On older less fully featured motorhomes that didn't come with a residential fridge it would be comon to have a Converter/Charger and again, a small inverter wired for limited usage.

Large 42' diesel pushers like yours have more complex electronics and if fairly new are likely to have a large house battery bank and an inverter/charger instead of a converter/charger.

When your motorhome has an inverter/charger all the 12v appliance run off of the battery bank. So, a converter isn't needed. Even when plugged into shore power your 12v items (pumps, lights, etc) are running off of your batteries and in the background the charger portion of your inverter/charger is at the same time charging the batteries as they are in use.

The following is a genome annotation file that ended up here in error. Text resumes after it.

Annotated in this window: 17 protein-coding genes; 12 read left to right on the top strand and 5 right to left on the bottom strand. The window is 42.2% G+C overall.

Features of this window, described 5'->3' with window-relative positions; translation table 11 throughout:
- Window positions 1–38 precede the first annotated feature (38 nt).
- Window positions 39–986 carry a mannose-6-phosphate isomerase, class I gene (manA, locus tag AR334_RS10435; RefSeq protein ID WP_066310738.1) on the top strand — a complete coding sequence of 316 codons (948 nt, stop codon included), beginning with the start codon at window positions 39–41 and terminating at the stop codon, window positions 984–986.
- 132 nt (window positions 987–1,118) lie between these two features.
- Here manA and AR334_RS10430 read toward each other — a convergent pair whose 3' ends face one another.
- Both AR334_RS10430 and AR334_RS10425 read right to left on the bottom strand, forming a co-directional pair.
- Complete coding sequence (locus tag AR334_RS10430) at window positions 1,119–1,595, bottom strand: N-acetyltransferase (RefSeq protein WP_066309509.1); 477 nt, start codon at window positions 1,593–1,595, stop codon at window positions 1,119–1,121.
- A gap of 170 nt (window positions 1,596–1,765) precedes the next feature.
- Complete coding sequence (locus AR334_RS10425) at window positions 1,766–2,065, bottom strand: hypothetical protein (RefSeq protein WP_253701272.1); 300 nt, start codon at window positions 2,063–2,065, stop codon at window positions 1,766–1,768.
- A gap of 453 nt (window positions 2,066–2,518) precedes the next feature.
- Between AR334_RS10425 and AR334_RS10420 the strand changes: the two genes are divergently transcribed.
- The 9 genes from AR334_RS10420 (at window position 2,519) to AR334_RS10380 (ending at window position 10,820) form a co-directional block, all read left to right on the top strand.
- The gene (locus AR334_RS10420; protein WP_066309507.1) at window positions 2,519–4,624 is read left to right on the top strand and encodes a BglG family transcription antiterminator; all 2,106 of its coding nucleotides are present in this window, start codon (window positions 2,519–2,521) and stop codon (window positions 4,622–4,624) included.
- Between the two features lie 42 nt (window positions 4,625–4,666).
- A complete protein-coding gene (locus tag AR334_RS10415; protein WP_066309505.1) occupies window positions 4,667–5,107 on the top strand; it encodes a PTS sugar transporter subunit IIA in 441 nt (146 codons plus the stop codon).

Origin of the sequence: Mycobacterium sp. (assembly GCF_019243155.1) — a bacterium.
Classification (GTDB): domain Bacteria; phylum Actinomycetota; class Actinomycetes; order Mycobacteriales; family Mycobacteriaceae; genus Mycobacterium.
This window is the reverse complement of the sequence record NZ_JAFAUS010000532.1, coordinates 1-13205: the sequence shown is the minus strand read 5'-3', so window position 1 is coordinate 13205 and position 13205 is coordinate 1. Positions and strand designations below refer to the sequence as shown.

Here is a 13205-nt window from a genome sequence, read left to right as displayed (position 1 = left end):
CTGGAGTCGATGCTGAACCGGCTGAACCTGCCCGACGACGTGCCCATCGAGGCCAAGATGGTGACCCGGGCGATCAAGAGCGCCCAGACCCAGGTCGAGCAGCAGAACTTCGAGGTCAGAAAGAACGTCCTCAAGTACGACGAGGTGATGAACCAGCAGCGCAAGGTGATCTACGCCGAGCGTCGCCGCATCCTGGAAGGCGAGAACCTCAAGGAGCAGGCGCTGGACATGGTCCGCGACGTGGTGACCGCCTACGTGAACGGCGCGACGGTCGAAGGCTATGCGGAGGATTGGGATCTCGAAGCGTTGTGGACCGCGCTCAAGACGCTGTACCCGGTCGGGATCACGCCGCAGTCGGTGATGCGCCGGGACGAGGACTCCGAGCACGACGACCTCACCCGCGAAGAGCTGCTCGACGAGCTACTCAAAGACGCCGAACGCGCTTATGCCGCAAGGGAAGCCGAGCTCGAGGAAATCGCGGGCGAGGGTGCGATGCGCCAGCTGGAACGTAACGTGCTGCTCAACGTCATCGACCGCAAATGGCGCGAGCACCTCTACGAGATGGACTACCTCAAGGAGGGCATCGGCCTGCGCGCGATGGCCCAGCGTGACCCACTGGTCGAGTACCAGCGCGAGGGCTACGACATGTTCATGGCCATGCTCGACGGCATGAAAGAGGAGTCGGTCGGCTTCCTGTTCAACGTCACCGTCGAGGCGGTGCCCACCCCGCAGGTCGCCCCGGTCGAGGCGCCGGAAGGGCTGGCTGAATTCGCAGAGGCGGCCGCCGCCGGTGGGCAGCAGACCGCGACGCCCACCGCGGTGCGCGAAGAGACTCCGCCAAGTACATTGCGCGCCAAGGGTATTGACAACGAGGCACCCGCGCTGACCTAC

Since you have a 2000 w inverter, there's a good chance it's a charger too. I would guess that a 10 year old inverter could likely be a MSW inverter and if so you may want to consider changing it to a PSW inverter. Especially with a new residential fridge. Some will run fine on MSW inverters... but others not at all. Same if you are updating the TVs. So, this is something to look into.

Do you know the model name and number of your inverter? That would answer a lot of questions.
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Old 08-09-2020, 03:31 PM   #20
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There is info on the 2010 Tour 42AD Inverter/Charger in the Electrical Section 6-4 of your "Operators Manual"

Attachment 174533

Here's a link to your Operators Manual: https://winnebagoind.com/resources/m...010/10Tour.pdf

And here's the page in the Manual:
Attachment 174532
sorry, didnt see your post with pic before posting mine